The Telegraph are running with a fascinating story regarding the 'goings-on' in China.
Two men, both, at some stage, employed by GlaxoSmithKline, are facing trial over the coming months. One for mastering a network of bribery, the other, well, it's unknown exactly what he is being tried for?
Peter Humphrey is set to face the Chinese gavel on Aug 7th. Initial reports suggested that both he and his wife, Yu Yingzeng were arrested for breaching data protection rules. The Telegraph elaborate further and now claim that the pair's arrest is in connection with Humphrey's investigation of a former employee of GSK.
This is quite a scoop as the arrest of Humphrey was clouded in mystery - nobody knew if it was in connection with GSK - Now, according to the Telegraph, it appears that his arrest is in direct connection with the investigation he carried out for the British based pharmaceutical company.
GSK executives were sent a series of emails that alleged that bribery was rife amongst their operations in China and the main man behind the bribery network was GSK's Mark Reilly.
GSK then hired the services of ChinaWhys, a company run by Peter Humphrey and his wife.
Humphrey targeted Vivian Shi, GSK's former head of government affairs. His investigation of her could have possibly been done by using illegal means - hence his arrest.
Question is, who informed the Chinese authorities that he was investigating Vivian Shi? Did Shi catch wind and inform the Chinese authorities?
The Telegraph are using the human interest angle in their article.
Humphrey and his wife are currently being held in Shanghai’s Pudong District Detention House, they, as expected, have been segregated and have no contact with one another. Their son, Harvey, has not been allowed to visit them but, according to the Telegraph, "officials from the British consulate are allowed to collect letters from his father."
The Telegraph have had access to some of those letters, they write..
Last November he said was suffering “severe frequent pain” in both legs, and numbness in his right leg. “Seems to be a blood circulation problem,” he wrote.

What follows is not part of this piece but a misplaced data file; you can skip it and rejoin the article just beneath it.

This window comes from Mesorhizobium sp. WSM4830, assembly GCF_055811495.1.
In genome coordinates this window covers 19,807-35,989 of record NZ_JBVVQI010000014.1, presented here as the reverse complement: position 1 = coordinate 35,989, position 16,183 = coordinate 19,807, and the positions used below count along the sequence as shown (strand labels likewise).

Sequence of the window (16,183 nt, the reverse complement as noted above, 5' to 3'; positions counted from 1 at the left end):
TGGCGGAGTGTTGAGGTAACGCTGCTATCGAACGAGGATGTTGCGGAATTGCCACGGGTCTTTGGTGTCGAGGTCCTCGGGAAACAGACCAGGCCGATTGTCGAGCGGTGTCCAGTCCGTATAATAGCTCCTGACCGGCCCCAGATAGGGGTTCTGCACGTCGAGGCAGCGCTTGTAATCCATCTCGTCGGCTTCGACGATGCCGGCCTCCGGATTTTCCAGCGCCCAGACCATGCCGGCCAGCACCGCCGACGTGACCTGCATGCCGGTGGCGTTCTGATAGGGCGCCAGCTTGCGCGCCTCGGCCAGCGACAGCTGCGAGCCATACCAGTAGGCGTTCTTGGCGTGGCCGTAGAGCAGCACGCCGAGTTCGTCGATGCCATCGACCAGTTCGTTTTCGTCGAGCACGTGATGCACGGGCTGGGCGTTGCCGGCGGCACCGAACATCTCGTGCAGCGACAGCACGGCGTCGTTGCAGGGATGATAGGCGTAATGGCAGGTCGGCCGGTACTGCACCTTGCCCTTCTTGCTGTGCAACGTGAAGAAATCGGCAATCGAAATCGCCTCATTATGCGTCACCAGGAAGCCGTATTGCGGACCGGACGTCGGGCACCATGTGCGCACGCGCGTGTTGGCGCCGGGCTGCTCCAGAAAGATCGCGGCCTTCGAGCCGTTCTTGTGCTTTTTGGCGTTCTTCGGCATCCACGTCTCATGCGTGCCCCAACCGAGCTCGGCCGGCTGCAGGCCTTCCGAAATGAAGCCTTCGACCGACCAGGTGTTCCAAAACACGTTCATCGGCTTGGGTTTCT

In January, he wrote: “All I get now is one sleeping pill and in the morning one so-called pain killer. But the reality is that I am in constant pain from my legs and joints and my damaged spine, especially the neck vertebrae. And I am not getting any treatment from my prostate problem now or any further investigations into it [ ...] I need surgery on my hernia.
"I simply despair over my collapsing health and mummy’s.”
Of his wife Mr Humphrey wrote: “I have spoken to other prisoners who have seen her and they say she is in constant pain from joint problems caused by her confined conditions. They say her weight has fallen to below 40kg (six stone). I have lost 10kg of body weight and am very skinny.”
The Telegraph are also reporting that a Whitehall official involved in representations to the Chinese over Mr Humphrey’s detention claimed that GSK refused to reveal the reasons why they had originally employed his services and that this impeded British attempts to intervene on his behalf.
The official said: “GSK were really cagey. They just kept saying it was routine work and kept the information deliberately vague. When we went to the Chinese we were arguing with one hand tied behind our backs.”
On the flip side of the coin we see GSK's Mark Reilly who faces charges that, as far as I am aware, are far more serious...yet, Reilly, it appears, is not being detained in any Chinese prison, he has just been told that he cannot leave the country.
Where exactly is Mark Reilly and why is he being afforded the luxury of not having to spend his time in a detention centre whilst he awaits trial?
I feel for Humphrey and his wife Yu Yingzeng, I feel for their son, Harvey.
It would appear that Glaxo don't seem to be bothered about the wellbeing of the very same people they hired to investigate bribery allegations.
Glaxo boss, Andrew Witty, remains tight-lipped about the whole sordid affair. Meantime, Peter Humphrey and Yu Yingzeng have the prospect of facing a trial while their health deteriorates inside Pudong District Detention House.
There's been some string pulling here, I'm sure of it. I can't prove it though but would love to be a fly on the wall when Humphrey and his wife go to trial. Sadly, Chinese authorities are conducting the trial in secrecy on August 7.
One has to ask why and whether or not the British Prime Minister and Andrew Witty have had an influence in proceedings.
If, by any chance, Harvey, Peter Humphrey's son, reads this blog post of mine, I'd love for him to get in touch, maybe write a guest post.
I'm not a fan of GlaxoSmithKline, I suspect neither he, Peter Humphrey and Yu Yingzeng are fans either.
The article in the Telegraph, 'GSK crisis: Two British fathers face Chinese prison in a tale of corruption and sex.', can be read here.
Glaxo - The Sex Tape Scandal
Peter Humphrey's 2012 Presentation - Pharma Bribery
GSK's Chinese Whispers and David Cameron